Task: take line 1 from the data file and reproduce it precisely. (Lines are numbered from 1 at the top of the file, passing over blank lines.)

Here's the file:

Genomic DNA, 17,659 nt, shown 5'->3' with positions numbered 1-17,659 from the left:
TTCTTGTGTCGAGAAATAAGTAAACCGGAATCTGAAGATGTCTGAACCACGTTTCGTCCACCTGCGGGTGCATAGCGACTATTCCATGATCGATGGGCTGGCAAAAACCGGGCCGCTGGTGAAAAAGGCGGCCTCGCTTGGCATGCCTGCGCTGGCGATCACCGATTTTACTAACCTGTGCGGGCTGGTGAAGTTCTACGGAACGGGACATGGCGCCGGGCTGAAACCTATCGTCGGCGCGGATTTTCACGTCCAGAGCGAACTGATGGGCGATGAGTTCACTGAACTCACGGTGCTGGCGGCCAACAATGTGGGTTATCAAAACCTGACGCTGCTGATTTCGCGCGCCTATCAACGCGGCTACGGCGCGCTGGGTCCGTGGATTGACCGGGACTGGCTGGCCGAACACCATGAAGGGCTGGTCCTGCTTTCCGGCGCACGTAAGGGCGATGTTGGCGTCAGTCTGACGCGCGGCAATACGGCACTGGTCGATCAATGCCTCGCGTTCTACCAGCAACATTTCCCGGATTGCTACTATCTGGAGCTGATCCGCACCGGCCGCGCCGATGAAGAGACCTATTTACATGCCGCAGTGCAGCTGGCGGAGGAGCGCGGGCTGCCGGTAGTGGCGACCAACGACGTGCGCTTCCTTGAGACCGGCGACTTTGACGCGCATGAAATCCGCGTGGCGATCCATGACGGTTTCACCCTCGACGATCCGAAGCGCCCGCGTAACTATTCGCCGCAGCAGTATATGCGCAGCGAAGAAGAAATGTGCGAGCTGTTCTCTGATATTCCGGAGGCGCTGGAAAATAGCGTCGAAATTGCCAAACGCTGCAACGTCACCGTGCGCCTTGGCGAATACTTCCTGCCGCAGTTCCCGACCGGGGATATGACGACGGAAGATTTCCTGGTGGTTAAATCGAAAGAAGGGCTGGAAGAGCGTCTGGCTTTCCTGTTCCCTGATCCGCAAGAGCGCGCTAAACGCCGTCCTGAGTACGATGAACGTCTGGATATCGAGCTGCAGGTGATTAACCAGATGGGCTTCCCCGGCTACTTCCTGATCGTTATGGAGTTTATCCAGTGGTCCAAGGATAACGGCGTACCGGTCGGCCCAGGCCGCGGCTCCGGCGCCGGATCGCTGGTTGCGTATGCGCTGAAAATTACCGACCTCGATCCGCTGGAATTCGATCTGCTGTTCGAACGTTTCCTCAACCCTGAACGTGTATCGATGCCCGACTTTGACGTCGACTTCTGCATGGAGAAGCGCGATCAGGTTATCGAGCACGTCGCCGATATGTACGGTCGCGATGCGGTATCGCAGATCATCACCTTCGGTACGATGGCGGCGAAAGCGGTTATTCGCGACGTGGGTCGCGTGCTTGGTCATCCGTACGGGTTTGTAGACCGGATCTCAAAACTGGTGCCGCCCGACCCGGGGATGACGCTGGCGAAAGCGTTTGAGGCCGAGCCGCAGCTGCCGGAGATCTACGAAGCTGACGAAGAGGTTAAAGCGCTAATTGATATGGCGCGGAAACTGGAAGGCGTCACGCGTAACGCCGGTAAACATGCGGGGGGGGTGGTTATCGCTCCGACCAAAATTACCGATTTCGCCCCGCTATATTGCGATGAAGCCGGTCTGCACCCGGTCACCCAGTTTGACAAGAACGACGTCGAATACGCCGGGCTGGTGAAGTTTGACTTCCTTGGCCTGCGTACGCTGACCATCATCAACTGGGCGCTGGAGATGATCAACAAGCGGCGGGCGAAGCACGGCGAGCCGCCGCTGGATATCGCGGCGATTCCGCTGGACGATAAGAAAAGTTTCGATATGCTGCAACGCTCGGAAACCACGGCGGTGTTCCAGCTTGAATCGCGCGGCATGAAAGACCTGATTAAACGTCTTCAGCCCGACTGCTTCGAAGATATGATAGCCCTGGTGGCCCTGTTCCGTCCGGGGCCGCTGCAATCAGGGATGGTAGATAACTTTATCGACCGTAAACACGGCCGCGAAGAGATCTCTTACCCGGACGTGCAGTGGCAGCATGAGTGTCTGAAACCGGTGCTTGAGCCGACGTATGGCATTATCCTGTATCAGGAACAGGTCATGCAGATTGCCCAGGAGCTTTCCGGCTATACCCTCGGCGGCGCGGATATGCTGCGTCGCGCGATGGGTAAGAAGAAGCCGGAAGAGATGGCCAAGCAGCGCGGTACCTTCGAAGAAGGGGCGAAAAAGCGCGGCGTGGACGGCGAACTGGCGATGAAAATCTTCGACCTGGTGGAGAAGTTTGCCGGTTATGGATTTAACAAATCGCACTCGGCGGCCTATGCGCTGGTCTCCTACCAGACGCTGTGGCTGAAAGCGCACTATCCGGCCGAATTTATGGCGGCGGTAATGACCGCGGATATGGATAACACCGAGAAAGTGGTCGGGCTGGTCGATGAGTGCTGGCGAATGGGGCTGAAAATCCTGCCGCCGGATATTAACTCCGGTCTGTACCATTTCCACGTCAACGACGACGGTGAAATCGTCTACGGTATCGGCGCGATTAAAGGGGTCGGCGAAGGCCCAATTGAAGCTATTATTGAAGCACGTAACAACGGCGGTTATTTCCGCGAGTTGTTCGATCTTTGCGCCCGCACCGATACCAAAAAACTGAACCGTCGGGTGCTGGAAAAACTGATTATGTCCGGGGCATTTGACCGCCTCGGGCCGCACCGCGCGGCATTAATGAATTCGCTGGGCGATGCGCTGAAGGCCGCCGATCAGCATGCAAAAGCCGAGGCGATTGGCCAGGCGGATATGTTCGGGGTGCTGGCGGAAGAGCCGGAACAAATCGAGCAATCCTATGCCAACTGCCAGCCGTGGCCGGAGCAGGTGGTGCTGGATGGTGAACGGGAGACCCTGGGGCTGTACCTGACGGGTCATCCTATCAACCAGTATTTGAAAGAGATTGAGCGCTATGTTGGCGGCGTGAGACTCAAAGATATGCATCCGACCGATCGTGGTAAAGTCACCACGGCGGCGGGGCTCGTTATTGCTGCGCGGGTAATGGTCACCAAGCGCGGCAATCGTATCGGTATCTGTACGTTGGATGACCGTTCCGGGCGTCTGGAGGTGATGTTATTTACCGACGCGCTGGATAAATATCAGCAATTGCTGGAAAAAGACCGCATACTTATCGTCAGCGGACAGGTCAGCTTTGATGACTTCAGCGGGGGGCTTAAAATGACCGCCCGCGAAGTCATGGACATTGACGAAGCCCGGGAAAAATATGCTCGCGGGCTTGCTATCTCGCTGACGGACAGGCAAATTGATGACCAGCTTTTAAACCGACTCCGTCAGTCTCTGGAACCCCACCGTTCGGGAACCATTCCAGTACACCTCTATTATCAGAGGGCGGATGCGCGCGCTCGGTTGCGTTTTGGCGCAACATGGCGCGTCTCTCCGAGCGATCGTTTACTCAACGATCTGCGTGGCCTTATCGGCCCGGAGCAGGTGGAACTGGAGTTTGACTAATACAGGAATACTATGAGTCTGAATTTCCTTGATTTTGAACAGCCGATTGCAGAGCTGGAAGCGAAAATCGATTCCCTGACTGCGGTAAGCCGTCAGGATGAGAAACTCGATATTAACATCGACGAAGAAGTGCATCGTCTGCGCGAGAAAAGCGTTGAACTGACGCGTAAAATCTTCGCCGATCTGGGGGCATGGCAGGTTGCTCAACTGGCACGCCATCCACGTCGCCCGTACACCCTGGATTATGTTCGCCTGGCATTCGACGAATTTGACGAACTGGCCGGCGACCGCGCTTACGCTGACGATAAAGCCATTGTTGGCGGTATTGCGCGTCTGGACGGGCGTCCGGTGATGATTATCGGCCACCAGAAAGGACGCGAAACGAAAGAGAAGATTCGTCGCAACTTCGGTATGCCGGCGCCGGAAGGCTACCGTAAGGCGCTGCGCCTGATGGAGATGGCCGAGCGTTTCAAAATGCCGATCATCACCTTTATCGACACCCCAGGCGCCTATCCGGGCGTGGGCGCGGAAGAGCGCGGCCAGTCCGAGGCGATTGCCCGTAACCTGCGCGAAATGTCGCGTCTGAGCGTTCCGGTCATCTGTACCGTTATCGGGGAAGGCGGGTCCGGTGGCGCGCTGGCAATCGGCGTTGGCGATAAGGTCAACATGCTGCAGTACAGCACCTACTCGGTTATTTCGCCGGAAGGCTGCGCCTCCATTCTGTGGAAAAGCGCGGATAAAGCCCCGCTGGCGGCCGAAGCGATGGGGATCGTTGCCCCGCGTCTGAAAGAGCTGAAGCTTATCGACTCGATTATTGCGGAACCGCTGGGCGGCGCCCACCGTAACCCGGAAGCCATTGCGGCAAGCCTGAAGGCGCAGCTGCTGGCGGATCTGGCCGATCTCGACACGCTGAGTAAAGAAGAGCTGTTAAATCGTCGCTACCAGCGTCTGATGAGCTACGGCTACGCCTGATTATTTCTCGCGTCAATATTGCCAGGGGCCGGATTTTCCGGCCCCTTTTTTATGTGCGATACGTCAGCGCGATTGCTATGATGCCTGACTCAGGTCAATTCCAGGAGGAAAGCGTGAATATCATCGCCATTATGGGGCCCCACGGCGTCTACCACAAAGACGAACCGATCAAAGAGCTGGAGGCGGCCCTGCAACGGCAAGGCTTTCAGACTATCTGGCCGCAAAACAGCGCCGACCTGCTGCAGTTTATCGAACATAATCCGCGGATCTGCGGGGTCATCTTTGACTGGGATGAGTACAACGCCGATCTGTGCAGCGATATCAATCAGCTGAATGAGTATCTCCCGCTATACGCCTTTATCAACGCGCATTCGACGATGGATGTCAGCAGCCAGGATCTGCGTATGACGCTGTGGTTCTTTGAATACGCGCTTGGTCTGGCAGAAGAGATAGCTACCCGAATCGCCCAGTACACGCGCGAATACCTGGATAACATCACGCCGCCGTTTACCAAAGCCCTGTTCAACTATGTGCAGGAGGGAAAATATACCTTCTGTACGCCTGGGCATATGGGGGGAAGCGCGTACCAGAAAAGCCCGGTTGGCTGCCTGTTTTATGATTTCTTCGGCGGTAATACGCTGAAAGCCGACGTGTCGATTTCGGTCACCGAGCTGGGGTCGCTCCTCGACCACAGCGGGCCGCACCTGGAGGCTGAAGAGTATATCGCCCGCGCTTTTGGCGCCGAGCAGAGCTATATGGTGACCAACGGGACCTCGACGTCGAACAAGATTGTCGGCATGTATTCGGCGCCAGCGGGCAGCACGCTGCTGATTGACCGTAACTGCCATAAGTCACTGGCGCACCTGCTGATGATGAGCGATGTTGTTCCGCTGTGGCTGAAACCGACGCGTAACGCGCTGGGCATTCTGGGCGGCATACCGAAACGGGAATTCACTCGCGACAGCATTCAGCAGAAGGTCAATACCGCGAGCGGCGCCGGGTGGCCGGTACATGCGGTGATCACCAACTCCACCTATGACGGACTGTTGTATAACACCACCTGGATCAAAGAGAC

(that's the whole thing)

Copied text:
Genomic DNA, 17,659 nt, shown 5'->3' with positions numbered 1-17,659 from the left: